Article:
One In Every Three People With Type 1 Diabetes Produces Insulin Years Post-diagnosis

One In Every Three People With Type 1 Diabetes Produces Insulin Years Post-diagnosis

One in Every Three People with Type 1 Diabetes Produces Insulin Years Post-Diagnosis Largest Study to Date of Residual Insulin Production Proves Such Patients Are Not ‘Exceptional’ Major Clinical and Health Policy Implications About one-third of people with type 1 diabetes (T1D) produce insulin, as measured by C-peptide, a byproduct of insulin production, even upward of forty years from initial diagnosis, according to a first-of-its-kind, large-scale study conducted by researchers from T1D Exchange. This sheds new light on the long-accepted belief that these patients lose all ability to produce any insulin; this could have significant policy implications, said researchers from T1D Exchange, whose Clinic Network involves a national consortium of diabetes centers. The findings were published online this week in Diabetes Care. Using samples from the T1D Exchange Biobank, a repository of type 1 diabetes biological samples, the study confirmed that C-peptide is present in patients across a wide age spectrum, with greater frequency and higher values in those diagnosed as adults as compared with those diagnosed as children. The findings provide clinicians proof that residual insulin production can be anticipated in this population, thereby potentially decreasing the risk of misdiagnosis as the more common type 2 diabetes and increasing opportunities for improved treatments to control glucose levels. The data suggests important differences in the biological process of type 1 diabetes between those diagnosed as children or as adults, according to investigator Asa K. Davis, Ph.D., T1D Exchange program manager at Benaroya Research Institute, which houses the TID Exchange Biobank. “These findings lend further credence to research underway on targeted therapies that could prol Continue reading >>

Insulin Chart

Insulin Chart

List of insulin types available in the U.S. and how they work. By the dLife Editors Each type of insulin has its own unique behavior. One difference among types of insulin is how long they take to start working at lowering blood-glucose levels. The “insulin peak” is the point at which the dose is working at its maximum, and the “duration” is how long the blood-glucose-lowering effect of the injection will last. The following is a list of insulin types available in the United States, along with how soon they start working, their peak, and how long they last. Talk to your healthcare provider about your insulin regimen. Insulin Type Onset of Action Peak Duration of Action Lispro U-100 (Humalog) Approximately 15 minutes 1-2 hours 3-6 hours Lispro U-200 (Humalog 200) Approximately 15 minutes 1-2 hours 3-6 hours Aspart (Novolog) Approximately 15 minutes 1-2 hours 3-6 hours Glulisine (Apidra) Approximately 20 minutes 1-2 hours 3-6 hours Regular U-100 (Novolin R, Humulin R) 30-60 minutes 2-4 hours 6-10 hours Humulin R Regular U-500 30-60 minutes 2-4 hours Up to 24 hours NPH (Novolin N, Humulin N, ReliOn) 2-4 hours 4-8 hours 10-18 hours Glargine U-100 (Lantus) 1-2 hours Minimal Up to 24 hours Glargine U-100 (Basaglar) 1-2 hours Minimal Up to 24 hours Glargine U-300 (Toujeo) 6 hours No significant peak 24-36 hours Detemir (Levemir) 1-2 hours Minimal** Up to 24 hours** Degludec U-100 & U-200 (Tresiba) 1-4 hours No significant peak About 42 hours Afrezza < 15 minutes Approx. 50 minutes 2-3 hours *Information derived from a combination of manufacturer’s prescribing information, online professional literature sources and clinical studies. Individual response to insulin preparations may vary. **Peak and length of action may depend on size of dose and length of time since ini Continue reading >>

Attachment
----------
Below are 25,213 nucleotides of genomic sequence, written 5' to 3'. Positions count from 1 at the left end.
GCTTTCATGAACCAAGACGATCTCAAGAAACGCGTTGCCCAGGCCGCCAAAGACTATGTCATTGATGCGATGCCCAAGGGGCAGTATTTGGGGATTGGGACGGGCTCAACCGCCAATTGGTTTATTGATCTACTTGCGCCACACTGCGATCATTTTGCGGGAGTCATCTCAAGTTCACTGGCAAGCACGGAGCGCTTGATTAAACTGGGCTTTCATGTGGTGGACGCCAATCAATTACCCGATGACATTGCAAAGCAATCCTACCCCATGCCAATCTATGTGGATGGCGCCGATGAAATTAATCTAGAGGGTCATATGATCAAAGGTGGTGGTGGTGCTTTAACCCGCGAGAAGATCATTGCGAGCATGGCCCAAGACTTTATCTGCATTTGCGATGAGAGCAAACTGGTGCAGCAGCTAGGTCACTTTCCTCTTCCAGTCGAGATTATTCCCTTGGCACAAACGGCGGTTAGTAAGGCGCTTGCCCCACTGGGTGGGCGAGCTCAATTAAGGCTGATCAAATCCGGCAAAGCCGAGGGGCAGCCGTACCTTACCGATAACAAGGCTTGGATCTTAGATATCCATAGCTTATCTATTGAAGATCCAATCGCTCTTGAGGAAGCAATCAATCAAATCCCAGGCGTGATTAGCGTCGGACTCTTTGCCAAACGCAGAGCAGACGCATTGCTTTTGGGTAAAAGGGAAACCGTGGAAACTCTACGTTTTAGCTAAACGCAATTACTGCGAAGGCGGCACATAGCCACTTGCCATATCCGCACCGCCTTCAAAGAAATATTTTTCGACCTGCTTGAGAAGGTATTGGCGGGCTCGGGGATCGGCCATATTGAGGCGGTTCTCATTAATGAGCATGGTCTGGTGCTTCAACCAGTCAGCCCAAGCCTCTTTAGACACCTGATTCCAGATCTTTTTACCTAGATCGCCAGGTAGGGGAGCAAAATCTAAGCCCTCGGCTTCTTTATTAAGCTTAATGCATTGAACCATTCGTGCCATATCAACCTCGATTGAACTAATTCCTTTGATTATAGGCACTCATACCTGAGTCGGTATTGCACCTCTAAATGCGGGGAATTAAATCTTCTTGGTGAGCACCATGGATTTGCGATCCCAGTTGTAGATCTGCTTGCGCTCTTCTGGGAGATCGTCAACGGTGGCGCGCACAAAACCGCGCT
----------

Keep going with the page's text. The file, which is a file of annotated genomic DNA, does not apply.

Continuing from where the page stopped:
Types Of Insulin And Their Roles

Types Of Insulin And Their Roles

Do not take Lantus® during episodes of low blood sugar or if you are allergic to insulin or any of the inactive ingredients in Lantus®. Do not share needles, insulin pens, or syringes with others. Do NOT reuse needles. Before starting Lantus®, tell your doctor about all your medical conditions, including if you have liver or kidney problems, if you are pregnant or planning to become pregnant or if you are breast-feeding or planning to breast-feed. Heart failure can occur if you are taking insulin together with certain medicines called TZDs (thiazolidinediones), even if you have never had heart failure or other heart problems. If you already have heart failure, it may get worse while you take TZDs with Lantus®. Your treatment with TZDs and Lantus® may need to be changed or stopped by your doctor if you have new or worsening heart failure. Tell your doctor if you have any new or worsening symptoms of heart failure, including: Sudden weight gain Tell your doctor about all the medications you take, including OTC medicines, vitamins, and supplements, including herbal supplements. Lantus® should be taken once a day at the same time every day. Test your blood sugar levels while using insulin, such as Lantus®. Do not make any changes to your dose or type of insulin without talking to your healthcare provider. Any change of insulin should be made cautiously and only under medical supervision. Do NOT dilute or mix Lantus® with any other insulin or solution. It will not work as intended and you may lose blood sugar control, which could be serious. Lantus® must only be used if the solution is clear and colorless with no particles visible. Always make sure you have the correct insulin before each injection. While using Lantus®, do not drive or operate heavy machinery until Continue reading >>